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Project Management Made Easy

As Published In Smead Organomics
Project Management Made Easy

Publicity -- Smead Organomics

It’s easy to get overwhelmed when faced with a large project. At first glance, all you see is a huge end result that’s supposed to occur at some distant point in the future — and you have no clue how to get from A to B. That’s why having an organized plan in place is vital to the success of any project. Project management is actually quite easy, when you have the right road map.

Bite-Sized Project Management Is Better

Every project (no matter how large, no matter how complex, no matter how seemingly-insurmountable) is just a series of smaller, easier-to-complete tasks — the point of project management is to figure out what those are. And if a step still seems too big, break it down even further — get to the cellular level, if that’s what works for you. For example, putting together your company’s annual budget might include:

  • creating a detailed chart of accounts
  • gathering financial data from each department
  • listing anticipated big expenditures for the next year
  • calculating cost projections for regular operating expenses
  • compiling the report

Work Backward

Your next step is to create a schedule that will allow you to complete the project on time. Start at the end and work your way backward from your final deadline — asking yourself over and over again when each previous step must be completed for the next step to happen on time.

If your deadline for our budget example is 11/1, you might need the cost projections by 10/20 so you have time to write the report — but you must have the list of expenditures and financial data by 10/13 to give you time to calculate cost projections, so plan to finalize your chart of accounts by 10/7. By setting smaller “milestones” along the way, you can see progress toward your goal, know that you’re on track to complete the project in time, and remove some of the pressure associated with “The Deadline.”

Your “Project Management Box”

Another key to successful project management is organizing your materials. Project files are unlike other home and office paperwork. They’re temporary, and will only be used until the project is completed — so assign these folders a separate drawer or box. You might also need storage for larger project tools. (For example, when remodeling the kitchen — you might have a tub with flooring samples, wallpaper swatches, paint brushes, and cabinet hardware.) Give yourself as much room as you need.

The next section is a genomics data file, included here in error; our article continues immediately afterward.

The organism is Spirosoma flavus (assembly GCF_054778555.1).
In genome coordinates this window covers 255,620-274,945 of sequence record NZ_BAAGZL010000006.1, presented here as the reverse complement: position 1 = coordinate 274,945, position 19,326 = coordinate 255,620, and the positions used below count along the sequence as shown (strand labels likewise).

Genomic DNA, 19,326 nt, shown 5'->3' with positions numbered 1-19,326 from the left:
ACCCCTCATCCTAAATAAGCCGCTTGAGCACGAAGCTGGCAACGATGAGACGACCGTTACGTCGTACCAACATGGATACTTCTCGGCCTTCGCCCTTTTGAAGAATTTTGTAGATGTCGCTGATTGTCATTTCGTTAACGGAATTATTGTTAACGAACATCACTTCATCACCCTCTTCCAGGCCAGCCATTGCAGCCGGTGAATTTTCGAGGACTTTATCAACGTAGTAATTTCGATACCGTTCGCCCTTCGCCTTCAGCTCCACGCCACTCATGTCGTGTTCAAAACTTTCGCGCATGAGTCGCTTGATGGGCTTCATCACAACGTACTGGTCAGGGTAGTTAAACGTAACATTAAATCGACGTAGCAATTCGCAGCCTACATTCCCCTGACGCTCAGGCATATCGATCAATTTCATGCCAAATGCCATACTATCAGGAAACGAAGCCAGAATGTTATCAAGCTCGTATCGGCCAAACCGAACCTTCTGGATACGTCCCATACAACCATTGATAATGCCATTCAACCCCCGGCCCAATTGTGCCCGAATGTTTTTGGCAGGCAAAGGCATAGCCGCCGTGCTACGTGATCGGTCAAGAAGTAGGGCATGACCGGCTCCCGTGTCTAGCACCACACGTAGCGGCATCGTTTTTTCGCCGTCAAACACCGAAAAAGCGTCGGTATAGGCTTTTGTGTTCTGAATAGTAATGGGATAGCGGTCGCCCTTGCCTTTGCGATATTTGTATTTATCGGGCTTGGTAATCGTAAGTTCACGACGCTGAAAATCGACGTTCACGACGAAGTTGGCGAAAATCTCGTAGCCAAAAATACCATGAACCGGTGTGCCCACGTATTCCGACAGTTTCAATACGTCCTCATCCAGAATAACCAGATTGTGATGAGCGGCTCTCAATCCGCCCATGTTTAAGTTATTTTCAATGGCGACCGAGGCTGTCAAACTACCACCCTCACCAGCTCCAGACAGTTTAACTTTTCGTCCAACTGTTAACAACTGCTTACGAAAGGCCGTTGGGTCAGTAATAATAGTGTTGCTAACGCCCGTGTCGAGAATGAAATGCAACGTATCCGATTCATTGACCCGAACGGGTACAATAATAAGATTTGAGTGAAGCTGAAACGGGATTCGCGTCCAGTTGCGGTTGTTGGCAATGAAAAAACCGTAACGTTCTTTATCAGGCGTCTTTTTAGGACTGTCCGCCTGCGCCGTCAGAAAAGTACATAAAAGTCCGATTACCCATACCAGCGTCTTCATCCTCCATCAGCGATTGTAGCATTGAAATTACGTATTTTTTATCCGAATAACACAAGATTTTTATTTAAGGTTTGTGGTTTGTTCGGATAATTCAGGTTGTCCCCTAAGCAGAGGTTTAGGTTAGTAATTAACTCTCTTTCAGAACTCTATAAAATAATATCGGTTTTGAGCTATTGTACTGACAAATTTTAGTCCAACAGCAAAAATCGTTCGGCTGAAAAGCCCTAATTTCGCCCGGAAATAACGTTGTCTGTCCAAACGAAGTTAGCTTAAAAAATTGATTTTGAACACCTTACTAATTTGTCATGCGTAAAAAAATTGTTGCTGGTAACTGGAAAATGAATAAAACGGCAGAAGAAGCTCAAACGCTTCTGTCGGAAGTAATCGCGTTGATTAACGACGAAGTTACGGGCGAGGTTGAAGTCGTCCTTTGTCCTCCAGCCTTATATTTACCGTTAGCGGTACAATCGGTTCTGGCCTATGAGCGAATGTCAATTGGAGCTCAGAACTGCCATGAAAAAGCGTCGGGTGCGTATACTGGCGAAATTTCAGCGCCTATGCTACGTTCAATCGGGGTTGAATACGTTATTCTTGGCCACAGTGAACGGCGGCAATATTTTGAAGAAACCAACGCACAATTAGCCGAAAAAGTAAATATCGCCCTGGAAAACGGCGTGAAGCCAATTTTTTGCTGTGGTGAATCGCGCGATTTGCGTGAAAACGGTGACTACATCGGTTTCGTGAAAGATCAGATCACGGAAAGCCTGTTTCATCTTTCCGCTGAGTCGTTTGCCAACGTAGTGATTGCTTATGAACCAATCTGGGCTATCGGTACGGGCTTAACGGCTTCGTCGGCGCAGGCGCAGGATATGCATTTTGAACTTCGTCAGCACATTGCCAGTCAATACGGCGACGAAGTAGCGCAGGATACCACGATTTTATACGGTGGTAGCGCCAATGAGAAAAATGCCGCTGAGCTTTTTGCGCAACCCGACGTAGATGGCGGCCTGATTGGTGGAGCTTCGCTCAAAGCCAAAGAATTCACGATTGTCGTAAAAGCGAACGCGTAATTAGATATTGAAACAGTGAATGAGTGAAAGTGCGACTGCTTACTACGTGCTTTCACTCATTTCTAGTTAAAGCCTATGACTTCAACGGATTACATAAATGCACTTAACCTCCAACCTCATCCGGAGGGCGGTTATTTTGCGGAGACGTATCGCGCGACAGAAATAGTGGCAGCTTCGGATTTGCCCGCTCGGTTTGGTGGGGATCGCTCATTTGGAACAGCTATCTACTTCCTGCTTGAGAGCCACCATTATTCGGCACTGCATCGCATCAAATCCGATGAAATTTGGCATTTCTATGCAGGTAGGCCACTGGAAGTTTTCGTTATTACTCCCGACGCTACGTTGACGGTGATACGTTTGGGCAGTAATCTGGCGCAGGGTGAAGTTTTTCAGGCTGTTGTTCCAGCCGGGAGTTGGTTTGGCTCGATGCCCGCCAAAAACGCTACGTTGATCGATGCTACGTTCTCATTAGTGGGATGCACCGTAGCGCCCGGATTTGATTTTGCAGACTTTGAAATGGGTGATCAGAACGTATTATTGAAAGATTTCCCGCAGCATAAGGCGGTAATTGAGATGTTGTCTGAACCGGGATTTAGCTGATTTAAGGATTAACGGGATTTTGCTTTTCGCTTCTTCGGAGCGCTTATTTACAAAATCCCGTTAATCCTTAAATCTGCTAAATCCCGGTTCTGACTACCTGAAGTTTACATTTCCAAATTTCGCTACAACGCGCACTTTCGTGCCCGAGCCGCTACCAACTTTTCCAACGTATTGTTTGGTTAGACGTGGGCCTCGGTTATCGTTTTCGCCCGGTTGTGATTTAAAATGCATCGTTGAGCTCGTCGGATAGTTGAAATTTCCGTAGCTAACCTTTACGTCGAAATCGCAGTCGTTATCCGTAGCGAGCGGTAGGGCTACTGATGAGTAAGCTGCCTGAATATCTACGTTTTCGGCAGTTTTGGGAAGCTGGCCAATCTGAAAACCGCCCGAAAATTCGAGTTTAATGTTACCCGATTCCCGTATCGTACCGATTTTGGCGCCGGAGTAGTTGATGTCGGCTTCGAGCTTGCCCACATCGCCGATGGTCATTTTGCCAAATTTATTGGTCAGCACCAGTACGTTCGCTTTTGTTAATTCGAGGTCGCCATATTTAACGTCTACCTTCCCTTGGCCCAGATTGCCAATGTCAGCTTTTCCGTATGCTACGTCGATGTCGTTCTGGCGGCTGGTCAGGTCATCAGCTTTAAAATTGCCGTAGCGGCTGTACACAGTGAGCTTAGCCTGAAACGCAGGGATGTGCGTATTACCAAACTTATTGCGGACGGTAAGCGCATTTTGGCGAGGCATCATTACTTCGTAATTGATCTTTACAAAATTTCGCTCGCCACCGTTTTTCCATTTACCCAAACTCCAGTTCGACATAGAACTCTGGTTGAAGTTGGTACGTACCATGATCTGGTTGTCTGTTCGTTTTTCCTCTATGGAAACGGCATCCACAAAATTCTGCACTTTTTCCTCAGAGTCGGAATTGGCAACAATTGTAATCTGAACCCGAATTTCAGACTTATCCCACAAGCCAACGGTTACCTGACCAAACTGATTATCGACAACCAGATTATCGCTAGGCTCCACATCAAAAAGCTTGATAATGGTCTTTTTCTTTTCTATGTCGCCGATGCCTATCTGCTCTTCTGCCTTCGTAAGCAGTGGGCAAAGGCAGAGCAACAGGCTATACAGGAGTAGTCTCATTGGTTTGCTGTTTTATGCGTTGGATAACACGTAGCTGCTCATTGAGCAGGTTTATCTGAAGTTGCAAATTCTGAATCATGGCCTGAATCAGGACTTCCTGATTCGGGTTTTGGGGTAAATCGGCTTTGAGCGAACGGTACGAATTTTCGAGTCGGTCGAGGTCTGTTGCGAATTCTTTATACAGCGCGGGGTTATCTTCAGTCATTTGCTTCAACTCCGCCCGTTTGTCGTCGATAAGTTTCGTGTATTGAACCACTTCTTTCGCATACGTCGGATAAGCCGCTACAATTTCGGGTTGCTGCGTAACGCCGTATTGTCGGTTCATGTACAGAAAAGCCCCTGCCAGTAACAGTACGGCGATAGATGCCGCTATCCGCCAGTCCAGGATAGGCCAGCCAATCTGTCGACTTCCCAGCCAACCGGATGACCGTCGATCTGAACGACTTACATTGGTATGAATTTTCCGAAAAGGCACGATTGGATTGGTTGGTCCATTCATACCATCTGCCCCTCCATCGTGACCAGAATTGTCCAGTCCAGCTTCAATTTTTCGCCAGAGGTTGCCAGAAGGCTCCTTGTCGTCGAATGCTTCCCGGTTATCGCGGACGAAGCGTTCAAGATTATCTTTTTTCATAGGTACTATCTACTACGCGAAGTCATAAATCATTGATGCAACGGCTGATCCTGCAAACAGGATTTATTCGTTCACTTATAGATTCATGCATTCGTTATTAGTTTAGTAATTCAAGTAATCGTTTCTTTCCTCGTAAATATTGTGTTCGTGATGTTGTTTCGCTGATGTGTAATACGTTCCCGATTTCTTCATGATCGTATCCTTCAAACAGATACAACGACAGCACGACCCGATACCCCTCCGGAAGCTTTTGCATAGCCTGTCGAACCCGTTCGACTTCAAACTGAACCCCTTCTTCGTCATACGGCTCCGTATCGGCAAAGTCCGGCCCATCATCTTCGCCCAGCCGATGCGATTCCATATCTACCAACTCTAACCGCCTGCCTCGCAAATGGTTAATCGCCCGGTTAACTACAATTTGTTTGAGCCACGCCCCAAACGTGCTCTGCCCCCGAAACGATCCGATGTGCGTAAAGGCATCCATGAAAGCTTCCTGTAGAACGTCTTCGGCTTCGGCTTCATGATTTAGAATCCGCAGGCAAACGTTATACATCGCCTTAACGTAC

Staying On Top Of What Your Team Is Doing

If your project involves other people, it’s important to have a system for keeping everyone on track. Create a log of tasks for which each person is responsible — with milestones and deadlines for each. Also be sure to schedule regular team meetings — so you have time for brainstorming, group problem-solving, and following up with each member to make sure s/he hasn’t hit a roadblock along the way.

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Ramona Creel is an award-winning 15-year veteran organizer and member of the National Association Of Professional Organizers. As well as having birthed “The A-To-Z Of Getting Organized,” Ramona is also the author of “The Professional Organizer’s Bible: A Slightly Irreverent And Completely Unorthodox Guide For Turning Clutter Into A Career”—and the creator of more than 200 “quick-start” business tools and templates for use by productivity professionals. She writes seven different blogs, has worked with hundreds of clients, and has delivered scores of presentations on getting organized. Ramona resides on the roads of America as a full-time RVer—living and working in a 29-foot Airstream. Learn more at and

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